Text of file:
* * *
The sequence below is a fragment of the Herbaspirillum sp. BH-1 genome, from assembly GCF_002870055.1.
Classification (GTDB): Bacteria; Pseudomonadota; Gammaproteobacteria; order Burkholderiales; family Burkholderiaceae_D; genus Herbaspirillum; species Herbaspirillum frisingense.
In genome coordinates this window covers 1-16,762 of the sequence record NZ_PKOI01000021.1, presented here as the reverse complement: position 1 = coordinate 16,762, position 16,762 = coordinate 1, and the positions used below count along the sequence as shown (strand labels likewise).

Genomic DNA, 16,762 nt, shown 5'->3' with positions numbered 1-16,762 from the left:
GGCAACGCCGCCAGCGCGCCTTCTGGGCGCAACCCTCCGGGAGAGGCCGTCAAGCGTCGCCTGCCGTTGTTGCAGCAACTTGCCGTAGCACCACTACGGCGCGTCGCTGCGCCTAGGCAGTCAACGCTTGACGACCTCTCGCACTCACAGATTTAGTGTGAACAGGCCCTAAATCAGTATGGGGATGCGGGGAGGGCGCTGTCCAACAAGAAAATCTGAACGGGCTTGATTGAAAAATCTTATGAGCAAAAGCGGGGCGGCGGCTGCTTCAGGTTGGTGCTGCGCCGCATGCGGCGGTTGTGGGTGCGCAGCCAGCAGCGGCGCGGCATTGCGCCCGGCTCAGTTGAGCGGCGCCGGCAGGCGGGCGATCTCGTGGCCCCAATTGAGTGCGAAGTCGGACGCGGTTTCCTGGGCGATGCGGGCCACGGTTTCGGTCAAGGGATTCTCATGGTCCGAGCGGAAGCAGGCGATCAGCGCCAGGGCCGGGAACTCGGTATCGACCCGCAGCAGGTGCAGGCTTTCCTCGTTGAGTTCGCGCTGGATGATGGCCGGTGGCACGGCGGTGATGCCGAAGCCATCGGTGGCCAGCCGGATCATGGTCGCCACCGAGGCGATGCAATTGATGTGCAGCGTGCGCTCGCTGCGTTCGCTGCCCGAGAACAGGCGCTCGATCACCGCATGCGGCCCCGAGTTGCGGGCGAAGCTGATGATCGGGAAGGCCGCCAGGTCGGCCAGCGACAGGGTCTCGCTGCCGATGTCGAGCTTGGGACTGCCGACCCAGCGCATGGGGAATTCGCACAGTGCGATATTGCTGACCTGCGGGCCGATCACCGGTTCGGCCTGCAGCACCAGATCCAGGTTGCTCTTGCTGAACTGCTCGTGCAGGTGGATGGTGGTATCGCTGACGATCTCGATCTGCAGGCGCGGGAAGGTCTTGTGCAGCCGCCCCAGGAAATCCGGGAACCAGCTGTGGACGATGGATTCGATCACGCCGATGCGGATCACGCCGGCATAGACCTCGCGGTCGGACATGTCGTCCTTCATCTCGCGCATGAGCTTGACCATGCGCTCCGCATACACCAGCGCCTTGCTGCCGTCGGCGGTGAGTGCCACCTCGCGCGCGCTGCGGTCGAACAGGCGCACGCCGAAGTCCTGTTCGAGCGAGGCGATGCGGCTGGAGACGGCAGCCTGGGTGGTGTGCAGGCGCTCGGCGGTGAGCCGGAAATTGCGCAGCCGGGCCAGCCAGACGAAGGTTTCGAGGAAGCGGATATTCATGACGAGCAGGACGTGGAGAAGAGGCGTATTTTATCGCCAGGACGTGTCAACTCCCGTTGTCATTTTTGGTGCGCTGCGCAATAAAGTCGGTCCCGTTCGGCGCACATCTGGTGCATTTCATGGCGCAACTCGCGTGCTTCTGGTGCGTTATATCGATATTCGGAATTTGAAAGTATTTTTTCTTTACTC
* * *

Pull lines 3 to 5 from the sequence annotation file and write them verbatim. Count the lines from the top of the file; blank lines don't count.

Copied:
In genome coordinates this window covers 1-16,762 of the sequence record NZ_PKOI01000021.1, presented here as the reverse complement: position 1 = coordinate 16,762, position 16,762 = coordinate 1, and the positions used below count along the sequence as shown (strand labels likewise).

Genomic DNA, 16,762 nt, shown 5'->3' with positions numbered 1-16,762 from the left:
GGCAACGCCGCCAGCGCGCCTTCTGGGCGCAACCCTCCGGGAGAGGCCGTCAAGCGTCGCCTGCCGTTGTTGCAGCAACTTGCCGTAGCACCACTACGGCGCGTCGCTGCGCCTAGGCAGTCAACGCTTGACGACCTCTCGCACTCACAGATTTAGTGTGAACAGGCCCTAAATCAGTATGGGGATGCGGGGAGGGCGCTGTCCAACAAGAAAATCTGAACGGGCTTGATTGAAAAATCTTATGAGCAAAAGCGGGGCGGCGGCTGCTTCAGGTTGGTGCTGCGCCGCATGCGGCGGTTGTGGGTGCGCAGCCAGCAGCGGCGCGGCATTGCGCCCGGCTCAGTTGAGCGGCGCCGGCAGGCGGGCGATCTCGTGGCCCCAATTGAGTGCGAAGTCGGACGCGGTTTCCTGGGCGATGCGGGCCACGGTTTCGGTCAAGGGATTCTCATGGTCCGAGCGGAAGCAGGCGATCAGCGCCAGGGCCGGGAACTCGGTATCGACCCGCAGCAGGTGCAGGCTTTCCTCGTTGAGTTCGCGCTGGATGATGGCCGGTGGCACGGCGGTGATGCCGAAGCCATCGGTGGCCAGCCGGATCATGGTCGCCACCGAGGCGATGCAATTGATGTGCAGCGTGCGCTCGCTGCGTTCGCTGCCCGAGAACAGGCGCTCGATCACCGCATGCGGCCCCGAGTTGCGGGCGAAGCTGATGATCGGGAAGGCCGCCAGGTCGGCCAGCGACAGGGTCTCGCTGCCGATGTCGAGCTTGGGACTGCCGACCCAGCGCATGGGGAATTCGCACAGTGCGATATTGCTGACCTGCGGGCCGATCACCGGTTCGGCCTGCAGCACCAGATCCAGGTTGCTCTTGCTGAACTGCTCGTGCAGGTGGATGGTGGTATCGCTGACGATCTCGATCTGCAGGCGCGGGAAGGTCTTGTGCAGCCGCCCCAGGAAATCCGGGAACCAGCTGTGGACGATGGATTCGATCACGCCGATGCGGATCACGCCGGCATAGACCTCGCGGTCGGACATGTCGTCCTTCATCTCGCGCATGAGCTTGACCATGCGCTCCGCATACACCAGCGCCTTGCTGCCGTCGGCGGTGAGTGCCACCTCGCGCGCGCTGCGGTCGAACAGGCGCACGCCGAAGTCCTGTTCGAGCGAGGCGATGCGGCTGGAGACGGCAGCCTGGGTGGTGTGCAGGCGCTCGGCGGTGAGCCGGAAATTGCGCAGCCGGGCCAGCCAGACGAAGGTTTCGAGGAAGCGGATATTCATGACGAGCAGGACGTGGAGAAGAGGCGTATTTTATCGCCAGGACGTGTCAACTCCCGTTGTCATTTTTGGTGCGCTGCGCAATAAAGTCGGTCCCGTTCGGCGCACATCTGGTGCATTTCATGGCGCAACTCGCGTGCTTCTGGTGCGTTATATCGATATTCGGAATTTGAAAGTATTTTTTCTTTACTC